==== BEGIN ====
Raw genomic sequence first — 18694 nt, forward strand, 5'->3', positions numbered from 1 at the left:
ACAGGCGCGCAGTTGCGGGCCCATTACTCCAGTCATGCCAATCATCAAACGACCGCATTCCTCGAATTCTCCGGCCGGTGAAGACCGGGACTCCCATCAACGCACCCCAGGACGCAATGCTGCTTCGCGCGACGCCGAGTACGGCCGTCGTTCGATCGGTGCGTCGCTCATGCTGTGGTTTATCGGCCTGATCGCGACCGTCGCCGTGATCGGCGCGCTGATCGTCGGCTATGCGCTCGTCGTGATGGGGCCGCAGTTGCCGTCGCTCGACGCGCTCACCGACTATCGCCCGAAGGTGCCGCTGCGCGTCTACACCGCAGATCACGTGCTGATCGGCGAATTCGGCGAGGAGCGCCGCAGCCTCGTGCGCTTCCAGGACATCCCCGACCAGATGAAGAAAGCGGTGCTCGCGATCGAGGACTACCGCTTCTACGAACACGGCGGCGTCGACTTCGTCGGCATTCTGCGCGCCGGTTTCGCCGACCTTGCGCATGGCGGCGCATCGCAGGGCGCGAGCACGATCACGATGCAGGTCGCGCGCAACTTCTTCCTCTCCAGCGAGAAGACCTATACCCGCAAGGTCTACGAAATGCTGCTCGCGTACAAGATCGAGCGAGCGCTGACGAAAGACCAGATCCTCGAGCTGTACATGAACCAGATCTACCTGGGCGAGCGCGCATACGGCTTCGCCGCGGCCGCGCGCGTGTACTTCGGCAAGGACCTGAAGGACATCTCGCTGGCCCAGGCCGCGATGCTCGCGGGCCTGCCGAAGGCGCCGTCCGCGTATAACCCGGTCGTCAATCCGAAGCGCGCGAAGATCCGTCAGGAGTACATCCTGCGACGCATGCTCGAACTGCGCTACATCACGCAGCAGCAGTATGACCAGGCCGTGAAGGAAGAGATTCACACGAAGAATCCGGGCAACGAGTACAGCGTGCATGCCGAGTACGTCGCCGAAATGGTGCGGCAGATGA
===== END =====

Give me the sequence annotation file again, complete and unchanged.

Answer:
Raw genomic sequence first — 18694 nt, forward strand, 5'->3', positions numbered from 1 at the left:
ACAGGCGCGCAGTTGCGGGCCCATTACTCCAGTCATGCCAATCATCAAACGACCGCATTCCTCGAATTCTCCGGCCGGTGAAGACCGGGACTCCCATCAACGCACCCCAGGACGCAATGCTGCTTCGCGCGACGCCGAGTACGGCCGTCGTTCGATCGGTGCGTCGCTCATGCTGTGGTTTATCGGCCTGATCGCGACCGTCGCCGTGATCGGCGCGCTGATCGTCGGCTATGCGCTCGTCGTGATGGGGCCGCAGTTGCCGTCGCTCGACGCGCTCACCGACTATCGCCCGAAGGTGCCGCTGCGCGTCTACACCGCAGATCACGTGCTGATCGGCGAATTCGGCGAGGAGCGCCGCAGCCTCGTGCGCTTCCAGGACATCCCCGACCAGATGAAGAAAGCGGTGCTCGCGATCGAGGACTACCGCTTCTACGAACACGGCGGCGTCGACTTCGTCGGCATTCTGCGCGCCGGTTTCGCCGACCTTGCGCATGGCGGCGCATCGCAGGGCGCGAGCACGATCACGATGCAGGTCGCGCGCAACTTCTTCCTCTCCAGCGAGAAGACCTATACCCGCAAGGTCTACGAAATGCTGCTCGCGTACAAGATCGAGCGAGCGCTGACGAAAGACCAGATCCTCGAGCTGTACATGAACCAGATCTACCTGGGCGAGCGCGCATACGGCTTCGCCGCGGCCGCGCGCGTGTACTTCGGCAAGGACCTGAAGGACATCTCGCTGGCCCAGGCCGCGATGCTCGCGGGCCTGCCGAAGGCGCCGTCCGCGTATAACCCGGTCGTCAATCCGAAGCGCGCGAAGATCCGTCAGGAGTACATCCTGCGACGCATGCTCGAACTGCGCTACATCACGCAGCAGCAGTATGACCAGGCCGTGAAGGAAGAGATTCACACGAAGAATCCGGGCAACGAGTACAGCGTGCATGCCGAGTACGTCGCCGAAATGGTGCGGCAGATGA